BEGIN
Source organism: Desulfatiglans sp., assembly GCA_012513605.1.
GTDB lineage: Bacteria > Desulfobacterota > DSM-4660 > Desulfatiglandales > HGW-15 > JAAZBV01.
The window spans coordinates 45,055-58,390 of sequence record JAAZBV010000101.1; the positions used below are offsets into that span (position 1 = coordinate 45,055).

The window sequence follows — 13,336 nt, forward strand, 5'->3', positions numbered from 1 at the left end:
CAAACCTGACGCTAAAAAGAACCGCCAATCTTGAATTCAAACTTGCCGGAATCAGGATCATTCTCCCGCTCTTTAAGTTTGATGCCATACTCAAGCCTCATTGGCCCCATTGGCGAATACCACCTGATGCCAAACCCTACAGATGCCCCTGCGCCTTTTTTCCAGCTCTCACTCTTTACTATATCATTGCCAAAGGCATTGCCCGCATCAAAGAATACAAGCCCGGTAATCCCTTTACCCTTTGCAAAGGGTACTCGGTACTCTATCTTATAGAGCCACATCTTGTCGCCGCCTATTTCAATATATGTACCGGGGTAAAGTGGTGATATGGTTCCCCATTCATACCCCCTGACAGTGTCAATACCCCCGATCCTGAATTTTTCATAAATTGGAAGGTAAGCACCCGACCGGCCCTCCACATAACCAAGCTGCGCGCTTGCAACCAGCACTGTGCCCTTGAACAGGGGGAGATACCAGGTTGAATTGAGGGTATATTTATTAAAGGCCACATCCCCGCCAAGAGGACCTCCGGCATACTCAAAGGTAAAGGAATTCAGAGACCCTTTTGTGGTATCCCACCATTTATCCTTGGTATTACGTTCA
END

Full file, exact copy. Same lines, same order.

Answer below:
Source organism: Desulfatiglans sp., assembly GCA_012513605.1.
GTDB lineage: Bacteria > Desulfobacterota > DSM-4660 > Desulfatiglandales > HGW-15 > JAAZBV01.
The window spans coordinates 45,055-58,390 of sequence record JAAZBV010000101.1; the positions used below are offsets into that span (position 1 = coordinate 45,055).

The window sequence follows — 13,336 nt, forward strand, 5'->3', positions numbered from 1 at the left end:
CAAACCTGACGCTAAAAAGAACCGCCAATCTTGAATTCAAACTTGCCGGAATCAGGATCATTCTCCCGCTCTTTAAGTTTGATGCCATACTCAAGCCTCATTGGCCCCATTGGCGAATACCACCTGATGCCAAACCCTACAGATGCCCCTGCGCCTTTTTTCCAGCTCTCACTCTTTACTATATCATTGCCAAAGGCATTGCCCGCATCAAAGAATACAAGCCCGGTAATCCCTTTACCCTTTGCAAAGGGTACTCGGTACTCTATCTTATAGAGCCACATCTTGTCGCCGCCTATTTCAATATATGTACCGGGGTAAAGTGGTGATATGGTTCCCCATTCATACCCCCTGACAGTGTCAATACCCCCGATCCTGAATTTTTCATAAATTGGAAGGTAAGCACCCGACCGGCCCTCCACATAACCAAGCTGCGCGCTTGCAACCAGCACTGTGCCCTTGAACAGGGGGAGATACCAGGTTGAATTGAGGGTATATTTATTAAAGGCCACATCCCCGCCAAGAGGACCTCCGGCATACTCAAAGGTAAAGGAATTCAGAGACCCTTTTGTGGTATCCCACCATTTATCCTTGGTATTACGTTCA